settles Italian tax dispute with 94-million euro payment

Sunglasses with the logo of are seen at the new customers site in Tourcoing, France, October 4, 2019. REUTERS/Pascal Rossignol

Sunglasses with the logo of are seen at the new customers site in Tourcoing, France, October 4, 2019. REUTERS/Pascal Rossignol

Published Nov 11, 2023


By Emilio Parodi

Travel website has agreed to pay about 94-million euros (about R1.8-billion) to settle a tax dispute in Italy, Genoa prosecutors said.

The announcement marks another high-profile tax deal between multinationals and Italian authorities, who previously settled cases with luxury groups such as Kering and US tech giants, including Apple, Amazon and Meta's Facebook. welcomed the deal in a statement.

"While we maintain that we are and always have been in compliance with applicable Italian VAT laws, we can confirm that we have come to an amicable, mutual agreement with the Italian Revenue Agency relating to the period 2013 to 2021".

Prosecutors in the northwest Italian port city launched their investigation in 2018 into, which is based in the Netherlands, over the way it handles taxation of properties rented out through its website.

Italy's Guardia di Finanza tax police alleged in June 2021 that evaded 153-million euros of value added tax (VAT) in connection with holiday rentals from 2013 to 2019.

Last November, Dutch magistrates accepted a European investigation order (OIE) sent by Italy allowing Italian prosecutors to question two former chief financial officers as part of the investigation.

Subsequently prosecutors in Genoa extended their tax claims to include the year 2022. Friday's settlement follows direct talks between the company and the Italian revenue agency.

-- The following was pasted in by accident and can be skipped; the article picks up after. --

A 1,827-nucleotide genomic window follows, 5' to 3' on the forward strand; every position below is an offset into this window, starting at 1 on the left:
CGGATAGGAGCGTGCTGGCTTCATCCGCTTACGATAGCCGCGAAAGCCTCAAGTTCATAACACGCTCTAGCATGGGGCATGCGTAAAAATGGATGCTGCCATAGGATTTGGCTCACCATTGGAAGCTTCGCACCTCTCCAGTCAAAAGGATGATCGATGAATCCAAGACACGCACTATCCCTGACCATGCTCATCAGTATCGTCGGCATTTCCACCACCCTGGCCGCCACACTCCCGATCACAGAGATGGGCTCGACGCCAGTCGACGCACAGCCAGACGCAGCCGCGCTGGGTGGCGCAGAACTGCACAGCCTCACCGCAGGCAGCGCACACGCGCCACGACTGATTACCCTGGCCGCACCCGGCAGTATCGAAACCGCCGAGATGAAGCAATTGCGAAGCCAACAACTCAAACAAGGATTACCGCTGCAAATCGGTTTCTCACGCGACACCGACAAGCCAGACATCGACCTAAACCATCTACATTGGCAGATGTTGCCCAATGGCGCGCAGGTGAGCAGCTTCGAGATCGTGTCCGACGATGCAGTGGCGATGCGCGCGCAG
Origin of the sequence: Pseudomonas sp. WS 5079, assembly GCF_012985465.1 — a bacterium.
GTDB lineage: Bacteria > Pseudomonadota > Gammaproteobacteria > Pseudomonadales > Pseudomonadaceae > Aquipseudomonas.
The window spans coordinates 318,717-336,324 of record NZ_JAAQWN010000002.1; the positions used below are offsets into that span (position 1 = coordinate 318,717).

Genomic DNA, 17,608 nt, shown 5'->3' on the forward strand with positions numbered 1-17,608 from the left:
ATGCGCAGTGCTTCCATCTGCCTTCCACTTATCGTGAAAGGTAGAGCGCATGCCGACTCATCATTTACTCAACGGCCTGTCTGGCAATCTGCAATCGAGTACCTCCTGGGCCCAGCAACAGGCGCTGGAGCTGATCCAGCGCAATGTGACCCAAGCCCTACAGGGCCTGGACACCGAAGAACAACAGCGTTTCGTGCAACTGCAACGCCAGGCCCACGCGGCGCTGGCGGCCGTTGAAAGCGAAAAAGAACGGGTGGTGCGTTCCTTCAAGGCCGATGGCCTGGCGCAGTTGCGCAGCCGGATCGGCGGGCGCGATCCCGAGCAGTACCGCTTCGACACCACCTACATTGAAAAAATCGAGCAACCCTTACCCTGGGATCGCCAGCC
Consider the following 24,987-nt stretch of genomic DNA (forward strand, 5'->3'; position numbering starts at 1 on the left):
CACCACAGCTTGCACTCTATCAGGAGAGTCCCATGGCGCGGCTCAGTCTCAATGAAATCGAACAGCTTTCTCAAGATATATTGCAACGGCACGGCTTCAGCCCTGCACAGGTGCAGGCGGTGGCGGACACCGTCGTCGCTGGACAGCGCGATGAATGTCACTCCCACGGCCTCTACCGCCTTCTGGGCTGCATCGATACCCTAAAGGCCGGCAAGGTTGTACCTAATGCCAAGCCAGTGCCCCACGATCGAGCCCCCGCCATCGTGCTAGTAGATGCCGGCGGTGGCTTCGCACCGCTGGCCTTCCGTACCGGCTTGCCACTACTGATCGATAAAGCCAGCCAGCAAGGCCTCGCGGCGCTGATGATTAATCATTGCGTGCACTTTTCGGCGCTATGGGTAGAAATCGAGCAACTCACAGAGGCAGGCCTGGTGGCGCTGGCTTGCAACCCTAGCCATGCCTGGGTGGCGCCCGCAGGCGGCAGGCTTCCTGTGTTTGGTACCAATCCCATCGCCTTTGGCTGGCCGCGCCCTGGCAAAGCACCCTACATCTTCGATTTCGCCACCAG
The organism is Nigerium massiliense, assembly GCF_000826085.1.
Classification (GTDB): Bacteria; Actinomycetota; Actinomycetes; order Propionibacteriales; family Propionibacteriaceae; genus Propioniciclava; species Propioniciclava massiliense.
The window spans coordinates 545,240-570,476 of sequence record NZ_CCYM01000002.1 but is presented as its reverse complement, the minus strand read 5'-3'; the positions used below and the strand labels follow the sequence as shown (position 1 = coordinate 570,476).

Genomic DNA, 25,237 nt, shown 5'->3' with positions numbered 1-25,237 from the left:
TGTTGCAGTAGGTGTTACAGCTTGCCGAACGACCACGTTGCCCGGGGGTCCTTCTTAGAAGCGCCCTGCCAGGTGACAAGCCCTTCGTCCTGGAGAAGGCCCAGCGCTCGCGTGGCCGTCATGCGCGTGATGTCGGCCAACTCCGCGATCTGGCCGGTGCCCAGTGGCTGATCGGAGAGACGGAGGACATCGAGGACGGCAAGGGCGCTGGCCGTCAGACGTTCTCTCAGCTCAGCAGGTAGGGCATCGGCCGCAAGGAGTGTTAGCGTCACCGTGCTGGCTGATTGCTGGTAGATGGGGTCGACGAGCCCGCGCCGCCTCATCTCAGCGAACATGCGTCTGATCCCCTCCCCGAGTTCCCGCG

Under the settlement filed its VAT return in Italy for the year 2022, for a tax amounting to more than 19-million euros, and undertook to act as tax substitute for all transactions with private individuals not registered for VAT, according to the prosecutors' statement.

The probe concerned VAT in Italy on payments between private individuals for rental properties advertised by the online travel agent owned by the US group Booking Holdings, based in Delaware. works as an intermediary between property owners and guests.

Private accommodation sites which are not professionally run often have no VAT number, and Italian tax authorities believe the online travel agency should in such cases act as a withholding agent, collecting tax.

The Italian tax police checked 896,500 property owners who worked with and concluded it did not pay VAT due to Italy, saying they believe that failure to levy the tax allowed the business to undercut other hotel groups.

The company had said at the time that hotel and bed-and-breakfast owners were themselves responsible for collecting and paying the VAT they owed in Italy and other European Union countries.

In another similar case involving a company's responsibility to collect tax on behalf of tax authorities, an Italian judge on Monday seized 780 million euros from short-term rentals platform Airbnb.